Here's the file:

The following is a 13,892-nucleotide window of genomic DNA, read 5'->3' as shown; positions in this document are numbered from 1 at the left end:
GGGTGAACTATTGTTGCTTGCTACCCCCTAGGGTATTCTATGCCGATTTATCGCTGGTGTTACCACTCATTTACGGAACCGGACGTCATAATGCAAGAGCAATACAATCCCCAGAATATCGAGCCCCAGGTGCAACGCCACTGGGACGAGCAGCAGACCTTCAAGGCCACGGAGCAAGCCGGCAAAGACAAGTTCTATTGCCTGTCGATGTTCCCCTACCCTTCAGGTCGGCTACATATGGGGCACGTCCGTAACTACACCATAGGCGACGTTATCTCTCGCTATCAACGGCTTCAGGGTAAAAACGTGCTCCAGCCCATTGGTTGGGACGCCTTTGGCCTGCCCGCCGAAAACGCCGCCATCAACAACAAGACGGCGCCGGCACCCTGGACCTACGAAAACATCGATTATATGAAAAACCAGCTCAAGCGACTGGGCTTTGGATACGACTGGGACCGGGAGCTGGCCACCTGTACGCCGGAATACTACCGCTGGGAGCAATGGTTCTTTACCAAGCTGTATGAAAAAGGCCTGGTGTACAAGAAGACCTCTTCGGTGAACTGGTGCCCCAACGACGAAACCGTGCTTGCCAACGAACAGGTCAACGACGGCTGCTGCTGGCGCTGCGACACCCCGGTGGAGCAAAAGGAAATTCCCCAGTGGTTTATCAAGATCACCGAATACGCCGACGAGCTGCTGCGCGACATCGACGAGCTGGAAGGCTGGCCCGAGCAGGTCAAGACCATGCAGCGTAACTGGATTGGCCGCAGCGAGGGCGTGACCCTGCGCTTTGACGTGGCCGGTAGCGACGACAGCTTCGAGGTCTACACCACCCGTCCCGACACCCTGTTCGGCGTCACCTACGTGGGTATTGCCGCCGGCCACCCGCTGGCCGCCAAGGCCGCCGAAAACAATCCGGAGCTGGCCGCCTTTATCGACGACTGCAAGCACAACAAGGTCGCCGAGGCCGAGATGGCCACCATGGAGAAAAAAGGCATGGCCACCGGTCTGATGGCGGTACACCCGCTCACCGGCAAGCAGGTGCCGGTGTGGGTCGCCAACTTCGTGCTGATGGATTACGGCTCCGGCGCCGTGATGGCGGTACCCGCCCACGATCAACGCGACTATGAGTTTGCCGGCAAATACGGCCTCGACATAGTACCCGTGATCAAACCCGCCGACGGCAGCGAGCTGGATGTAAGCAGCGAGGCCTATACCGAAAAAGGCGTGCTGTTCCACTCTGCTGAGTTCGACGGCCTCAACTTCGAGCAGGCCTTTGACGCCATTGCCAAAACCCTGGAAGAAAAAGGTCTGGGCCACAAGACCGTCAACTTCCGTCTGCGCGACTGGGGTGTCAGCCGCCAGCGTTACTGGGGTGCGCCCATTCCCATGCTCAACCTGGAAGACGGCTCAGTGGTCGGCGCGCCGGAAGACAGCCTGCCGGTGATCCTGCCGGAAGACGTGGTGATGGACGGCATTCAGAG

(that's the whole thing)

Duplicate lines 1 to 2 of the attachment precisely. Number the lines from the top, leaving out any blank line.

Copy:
The following is a 13,892-nucleotide window of genomic DNA, read 5'->3' as shown; positions in this document are numbered from 1 at the left end:
GGGTGAACTATTGTTGCTTGCTACCCCCTAGGGTATTCTATGCCGATTTATCGCTGGTGTTACCACTCATTTACGGAACCGGACGTCATAATGCAAGAGCAATACAATCCCCAGAATATCGAGCCCCAGGTGCAACGCCACTGGGACGAGCAGCAGACCTTCAAGGCCACGGAGCAAGCCGGCAAAGACAAGTTCTATTGCCTGTCGATGTTCCCCTACCCTTCAGGTCGGCTACATATGGGGCACGTCCGTAACTACACCATAGGCGACGTTATCTCTCGCTATCAACGGCTTCAGGGTAAAAACGTGCTCCAGCCCATTGGTTGGGACGCCTTTGGCCTGCCCGCCGAAAACGCCGCCATCAACAACAAGACGGCGCCGGCACCCTGGACCTACGAAAACATCGATTATATGAAAAACCAGCTCAAGCGACTGGGCTTTGGATACGACTGGGACCGGGAGCTGGCCACCTGTACGCCGGAATACTACCGCTGGGAGCAATGGTTCTTTACCAAGCTGTATGAAAAAGGCCTGGTGTACAAGAAGACCTCTTCGGTGAACTGGTGCCCCAACGACGAAACCGTGCTTGCCAACGAACAGGTCAACGACGGCTGCTGCTGGCGCTGCGACACCCCGGTGGAGCAAAAGGAAATTCCCCAGTGGTTTATCAAGATCACCGAATACGCCGACGAGCTGCTGCGCGACATCGACGAGCTGGAAGGCTGGCCCGAGCAGGTCAAGACCATGCAGCGTAACTGGATTGGCCGCAGCGAGGGCGTGACCCTGCGCTTTGACGTGGCCGGTAGCGACGACAGCTTCGAGGTCTACACCACCCGTCCCGACACCCTGTTCGGCGTCACCTACGTGGGTATTGCCGCCGGCCACCCGCTGGCCGCCAAGGCCGCCGAAAACAATCCGGAGCTGGCCGCCTTTATCGACGACTGCAAGCACAACAAGGTCGCCGAGGCCGAGATGGCCACCATGGAGAAAAAAGGCATGGCCACCGGTCTGATGGCGGTACACCCGCTCACCGGCAAGCAGGTGCCGGTGTGGGTCGCCAACTTCGTGCTGATGGATTACGGCTCCGGCGCCGTGATGGCGGTACCCGCCCACGATCAACGCGACTATGAGTTTGCCGGCAAATACGGCCTCGACATAGTACCCGTGATCAAACCCGCCGACGGCAGCGAGCTGGATGTAAGCAGCGAGGCCTATACCGAAAAAGGCGTGCTGTTCCACTCTGCTGAGTTCGACGGCCTCAACTTCGAGCAGGCCTTTGACGCCATTGCCAAAACCCTGGAAGAAAAAGGTCTGGGCCACAAGACCGTCAACTTCCGTCTGCGCGACTGGGGTGTCAGCCGCCAGCGTTACTGGGGTGCGCCCATTCCCATGCTCAACCTGGAAGACGGCTCAGTGGTCGGCGCGCCGGAAGACAGCCTGCCGGTGATCCTGCCGGAAGACGTGGTGATGGACGGCATTCAGAG